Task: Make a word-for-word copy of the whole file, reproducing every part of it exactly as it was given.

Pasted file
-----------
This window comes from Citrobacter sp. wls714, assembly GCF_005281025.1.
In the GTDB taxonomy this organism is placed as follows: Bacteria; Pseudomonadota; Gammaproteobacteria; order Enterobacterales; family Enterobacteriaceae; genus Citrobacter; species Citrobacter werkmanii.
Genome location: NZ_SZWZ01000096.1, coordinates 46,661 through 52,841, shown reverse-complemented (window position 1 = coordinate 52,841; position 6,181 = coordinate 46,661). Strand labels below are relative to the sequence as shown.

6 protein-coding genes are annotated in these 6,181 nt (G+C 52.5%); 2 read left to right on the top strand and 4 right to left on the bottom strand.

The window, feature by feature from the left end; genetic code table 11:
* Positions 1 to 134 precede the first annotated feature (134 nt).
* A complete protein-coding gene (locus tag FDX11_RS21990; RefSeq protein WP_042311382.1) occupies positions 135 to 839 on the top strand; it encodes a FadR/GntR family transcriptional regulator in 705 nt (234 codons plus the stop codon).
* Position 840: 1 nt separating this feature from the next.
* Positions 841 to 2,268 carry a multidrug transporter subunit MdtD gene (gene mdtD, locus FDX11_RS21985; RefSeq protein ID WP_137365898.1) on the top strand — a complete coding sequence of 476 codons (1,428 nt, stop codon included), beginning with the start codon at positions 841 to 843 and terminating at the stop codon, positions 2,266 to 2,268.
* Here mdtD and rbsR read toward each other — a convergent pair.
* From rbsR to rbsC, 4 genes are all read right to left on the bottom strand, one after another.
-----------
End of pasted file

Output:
This window comes from Citrobacter sp. wls714, assembly GCF_005281025.1.
In the GTDB taxonomy this organism is placed as follows: Bacteria; Pseudomonadota; Gammaproteobacteria; order Enterobacterales; family Enterobacteriaceae; genus Citrobacter; species Citrobacter werkmanii.
Genome location: NZ_SZWZ01000096.1, coordinates 46,661 through 52,841, shown reverse-complemented (window position 1 = coordinate 52,841; position 6,181 = coordinate 46,661). Strand labels below are relative to the sequence as shown.

6 protein-coding genes are annotated in these 6,181 nt (G+C 52.5%); 2 read left to right on the top strand and 4 right to left on the bottom strand.

The window, feature by feature from the left end; genetic code table 11:
* Positions 1 to 134 precede the first annotated feature (134 nt).
* A complete protein-coding gene (locus tag FDX11_RS21990; RefSeq protein WP_042311382.1) occupies positions 135 to 839 on the top strand; it encodes a FadR/GntR family transcriptional regulator in 705 nt (234 codons plus the stop codon).
* Position 840: 1 nt separating this feature from the next.
* Positions 841 to 2,268 carry a multidrug transporter subunit MdtD gene (gene mdtD, locus FDX11_RS21985; RefSeq protein ID WP_137365898.1) on the top strand — a complete coding sequence of 476 codons (1,428 nt, stop codon included), beginning with the start codon at positions 841 to 843 and terminating at the stop codon, positions 2,266 to 2,268.
* Here mdtD and rbsR read toward each other — a convergent pair.
* From rbsR to rbsC, 4 genes are all read right to left on the bottom strand, one after another.